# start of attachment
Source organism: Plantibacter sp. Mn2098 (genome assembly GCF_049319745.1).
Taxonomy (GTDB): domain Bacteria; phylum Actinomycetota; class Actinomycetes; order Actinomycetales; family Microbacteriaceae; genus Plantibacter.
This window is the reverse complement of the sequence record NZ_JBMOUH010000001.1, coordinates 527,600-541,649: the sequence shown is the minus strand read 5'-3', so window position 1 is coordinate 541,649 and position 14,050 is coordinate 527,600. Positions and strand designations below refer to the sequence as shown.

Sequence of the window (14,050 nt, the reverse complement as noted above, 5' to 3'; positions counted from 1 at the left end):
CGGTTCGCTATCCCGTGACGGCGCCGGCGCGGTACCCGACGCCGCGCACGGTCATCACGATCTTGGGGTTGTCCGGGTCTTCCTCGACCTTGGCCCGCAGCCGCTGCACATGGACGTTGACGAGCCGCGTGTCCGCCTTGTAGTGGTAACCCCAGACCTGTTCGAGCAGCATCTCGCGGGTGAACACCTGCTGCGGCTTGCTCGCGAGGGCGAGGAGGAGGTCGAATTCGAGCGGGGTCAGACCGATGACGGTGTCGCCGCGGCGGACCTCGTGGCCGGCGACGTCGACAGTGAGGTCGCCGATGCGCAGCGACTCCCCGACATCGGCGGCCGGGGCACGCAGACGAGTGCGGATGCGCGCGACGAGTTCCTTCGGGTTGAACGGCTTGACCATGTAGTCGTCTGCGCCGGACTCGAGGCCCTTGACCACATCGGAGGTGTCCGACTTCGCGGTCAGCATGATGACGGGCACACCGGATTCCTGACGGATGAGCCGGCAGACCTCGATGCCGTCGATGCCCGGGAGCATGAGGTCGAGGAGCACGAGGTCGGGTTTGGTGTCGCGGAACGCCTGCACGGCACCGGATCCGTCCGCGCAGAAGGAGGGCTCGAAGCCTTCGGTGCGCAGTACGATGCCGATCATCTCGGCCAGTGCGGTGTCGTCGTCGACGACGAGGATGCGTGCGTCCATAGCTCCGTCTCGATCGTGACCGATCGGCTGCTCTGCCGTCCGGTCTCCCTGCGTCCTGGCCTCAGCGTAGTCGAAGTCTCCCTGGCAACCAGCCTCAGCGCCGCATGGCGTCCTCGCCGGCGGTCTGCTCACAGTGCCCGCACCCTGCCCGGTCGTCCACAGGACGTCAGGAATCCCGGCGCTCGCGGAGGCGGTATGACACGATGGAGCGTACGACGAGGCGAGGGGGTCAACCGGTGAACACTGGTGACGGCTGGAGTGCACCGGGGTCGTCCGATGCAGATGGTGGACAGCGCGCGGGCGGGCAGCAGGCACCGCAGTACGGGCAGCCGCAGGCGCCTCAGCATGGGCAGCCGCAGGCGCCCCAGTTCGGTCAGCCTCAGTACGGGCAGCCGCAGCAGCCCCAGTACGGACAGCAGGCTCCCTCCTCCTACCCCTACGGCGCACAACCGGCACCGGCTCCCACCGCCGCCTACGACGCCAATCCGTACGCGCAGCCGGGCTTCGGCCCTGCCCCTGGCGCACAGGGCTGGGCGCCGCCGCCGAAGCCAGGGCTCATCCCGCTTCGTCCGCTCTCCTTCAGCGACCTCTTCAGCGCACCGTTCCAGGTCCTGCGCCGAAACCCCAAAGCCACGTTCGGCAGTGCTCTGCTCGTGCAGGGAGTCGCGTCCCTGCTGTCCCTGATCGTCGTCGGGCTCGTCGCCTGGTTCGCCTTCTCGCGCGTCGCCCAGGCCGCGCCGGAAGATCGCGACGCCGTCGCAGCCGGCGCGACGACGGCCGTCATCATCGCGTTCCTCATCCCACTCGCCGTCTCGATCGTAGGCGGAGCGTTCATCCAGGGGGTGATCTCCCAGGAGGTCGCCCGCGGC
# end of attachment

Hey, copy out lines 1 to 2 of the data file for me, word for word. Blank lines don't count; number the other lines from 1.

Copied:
Source organism: Plantibacter sp. Mn2098 (genome assembly GCF_049319745.1).
Taxonomy (GTDB): domain Bacteria; phylum Actinomycetota; class Actinomycetes; order Actinomycetales; family Microbacteriaceae; genus Plantibacter.